The humorously titled Artifacts I: Ducks of Ultimate Doom is a book of artifacts from The Le Games. The book takes its name from one of the artifacts it details: a set of magical wooden ducks. Each artifact is given game statistics and a brief history. There are 21 magic items in total.
The very first things that grabbed my attention, unfortunately, were the typos. The errors aren?t the worst I?ve seen, but they?re obvious enough that I?m not sure how the author missed them. It seems like every other page or so contains a few small typos or grammatical errors. They?re minor, but they add up.
The ideas in Ducks of Doom are clever. Their presentation, however, is not up to industry standards. Reading this product, I get a real sense of the author?s enthusiasm. He has some cool ideas, he?s just not the most skilled at presenting them in a manner consistent with d20 conventions. The item descriptions are unnecessarily confusing and wordy, and could have been clarified by simply emulating the magic item write-ups in the DMG.
For example, I scratched my head when I first read that the Aegis armor ?contains 2 charges, which are regenerated daily. The wearer may use these charge[sic] to enchant the armor (or himself) with one magical property for up to one hour.? Wouldn?t it have been easier to say ?twice per day, the wearer can activate one of the following abilities?? The wording problems are worse, I think, because they take away from otherwise interesting and creative magical items.
Other design issues are more subtle. For some reason, many of the artifacts scale in power based on the level of the character wielding them. While there?s no problem with this mechanically (you might even think it?s a good idea), it makes these items different than artifacts as otherwise defined in a conventional d20 campaign. The book explains this design decision?to a degree. The author contends that different D&D campaigns have different perceptions on what constitutes a powerful magic item, thus artifacts should scale accordingly. While that?s technically true, the default rules are built around an assumed magic item progression. In other words, unless you?re playing a very heavily house-ruled campaign, a +2 magic sword will never rightly be considered a very powerful magical weapon (as the book suggests). If the author understands the underlying magic item progression of the default rules, why design artifacts this way?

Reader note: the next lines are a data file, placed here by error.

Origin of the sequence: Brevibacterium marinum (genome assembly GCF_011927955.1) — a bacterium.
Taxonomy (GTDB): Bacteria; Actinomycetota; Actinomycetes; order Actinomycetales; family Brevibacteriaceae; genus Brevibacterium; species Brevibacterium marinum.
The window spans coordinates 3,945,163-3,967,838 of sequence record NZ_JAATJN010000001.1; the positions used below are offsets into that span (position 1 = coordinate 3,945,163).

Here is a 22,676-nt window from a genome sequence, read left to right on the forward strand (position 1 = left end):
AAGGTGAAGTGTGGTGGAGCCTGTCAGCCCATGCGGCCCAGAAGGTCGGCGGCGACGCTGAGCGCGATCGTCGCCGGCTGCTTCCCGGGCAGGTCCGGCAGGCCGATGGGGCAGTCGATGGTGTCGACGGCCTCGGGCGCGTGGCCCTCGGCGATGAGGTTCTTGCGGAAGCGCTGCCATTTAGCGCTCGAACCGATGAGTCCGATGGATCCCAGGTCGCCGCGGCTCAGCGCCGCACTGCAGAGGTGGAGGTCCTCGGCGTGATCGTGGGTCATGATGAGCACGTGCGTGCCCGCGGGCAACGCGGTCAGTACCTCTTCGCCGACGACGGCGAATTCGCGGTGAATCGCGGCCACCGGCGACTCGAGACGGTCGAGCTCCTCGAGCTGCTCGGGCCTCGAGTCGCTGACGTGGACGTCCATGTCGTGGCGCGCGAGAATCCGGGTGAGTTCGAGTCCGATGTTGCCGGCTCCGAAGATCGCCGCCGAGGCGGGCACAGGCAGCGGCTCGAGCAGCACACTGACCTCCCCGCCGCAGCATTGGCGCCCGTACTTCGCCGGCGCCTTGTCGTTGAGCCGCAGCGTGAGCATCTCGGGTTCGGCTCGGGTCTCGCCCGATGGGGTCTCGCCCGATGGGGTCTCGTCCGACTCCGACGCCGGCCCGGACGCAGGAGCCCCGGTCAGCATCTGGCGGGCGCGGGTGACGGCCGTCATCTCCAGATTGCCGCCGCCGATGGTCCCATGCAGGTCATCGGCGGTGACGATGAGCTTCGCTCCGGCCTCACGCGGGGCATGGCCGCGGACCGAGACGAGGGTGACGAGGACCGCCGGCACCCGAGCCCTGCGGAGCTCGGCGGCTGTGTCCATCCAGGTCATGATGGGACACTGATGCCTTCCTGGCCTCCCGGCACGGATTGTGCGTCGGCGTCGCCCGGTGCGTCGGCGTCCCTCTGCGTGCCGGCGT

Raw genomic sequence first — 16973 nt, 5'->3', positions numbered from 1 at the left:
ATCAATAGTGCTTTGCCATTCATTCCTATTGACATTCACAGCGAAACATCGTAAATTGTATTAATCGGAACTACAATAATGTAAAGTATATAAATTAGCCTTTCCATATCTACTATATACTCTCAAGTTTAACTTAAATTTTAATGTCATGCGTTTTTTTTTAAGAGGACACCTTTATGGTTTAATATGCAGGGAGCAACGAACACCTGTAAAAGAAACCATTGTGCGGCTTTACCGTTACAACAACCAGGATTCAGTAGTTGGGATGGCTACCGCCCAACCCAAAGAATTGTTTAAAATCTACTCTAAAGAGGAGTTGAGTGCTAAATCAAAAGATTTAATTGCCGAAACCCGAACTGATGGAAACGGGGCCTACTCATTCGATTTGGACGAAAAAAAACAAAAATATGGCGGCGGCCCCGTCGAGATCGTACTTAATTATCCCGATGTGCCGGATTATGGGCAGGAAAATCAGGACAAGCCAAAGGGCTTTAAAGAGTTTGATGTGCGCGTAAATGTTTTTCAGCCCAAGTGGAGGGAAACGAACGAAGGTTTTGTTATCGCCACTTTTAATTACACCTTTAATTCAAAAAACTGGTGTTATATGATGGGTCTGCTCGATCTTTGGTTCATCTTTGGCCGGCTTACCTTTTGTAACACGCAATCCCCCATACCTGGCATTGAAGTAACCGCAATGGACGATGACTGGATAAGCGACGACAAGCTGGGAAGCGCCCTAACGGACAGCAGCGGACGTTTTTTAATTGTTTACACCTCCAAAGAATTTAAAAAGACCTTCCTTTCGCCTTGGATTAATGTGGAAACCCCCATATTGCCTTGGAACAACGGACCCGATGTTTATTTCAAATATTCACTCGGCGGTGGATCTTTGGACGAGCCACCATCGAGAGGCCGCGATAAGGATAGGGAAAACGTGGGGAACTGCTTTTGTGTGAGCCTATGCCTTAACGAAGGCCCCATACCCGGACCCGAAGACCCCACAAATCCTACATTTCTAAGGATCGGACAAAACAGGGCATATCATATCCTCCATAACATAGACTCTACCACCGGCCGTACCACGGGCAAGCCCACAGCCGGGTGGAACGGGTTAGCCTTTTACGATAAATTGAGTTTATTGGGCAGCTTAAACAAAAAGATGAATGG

Other than the mechanics, each item is given a bit of history. Unfortunately, the detailed histories are so full of references to kingdoms and power groups that they?re useless. I could rewrite them so that they mesh with my campaign world of choice, but that would defeat the purpose of having them in this book. What would have been better, I think, would have been to include histories that pulled from thematic elements common to generic D&D.
I hate to be so hard on The Le. I rather like many of the magic items in this book, and the product is very inexpensive. If The Le could take some extra time to clean up their grammar and mechanics, I think they could put out some really great PDFs.
<br><br><b>LIKED</b>: If you?re looking for some neat items that you could use in your campaign with just a little work, this book is worth the price.<br><br><b>DISLIKED</b>: I hesitated to give this one 2 stars, since I do like many of the items?but the poor game mechanic descriptions and writing issues were too much to call this book a 3. Sadly, its below the bar of expectations. The artifacts in Ducks of Doom could be used without too much trouble in most D&D campaigns, but the presentation just doesn?t meet d20 standards. The rules are poorly described and the item histories aren't very useful as written.
Call my final rating 2.5 stars.<br><br><b>QUALITY</b>: Disappointing<br><br><b>VALUE</b>: Satisfied<br><BR>[THIS REVIEW WAS EDITED]<BR>
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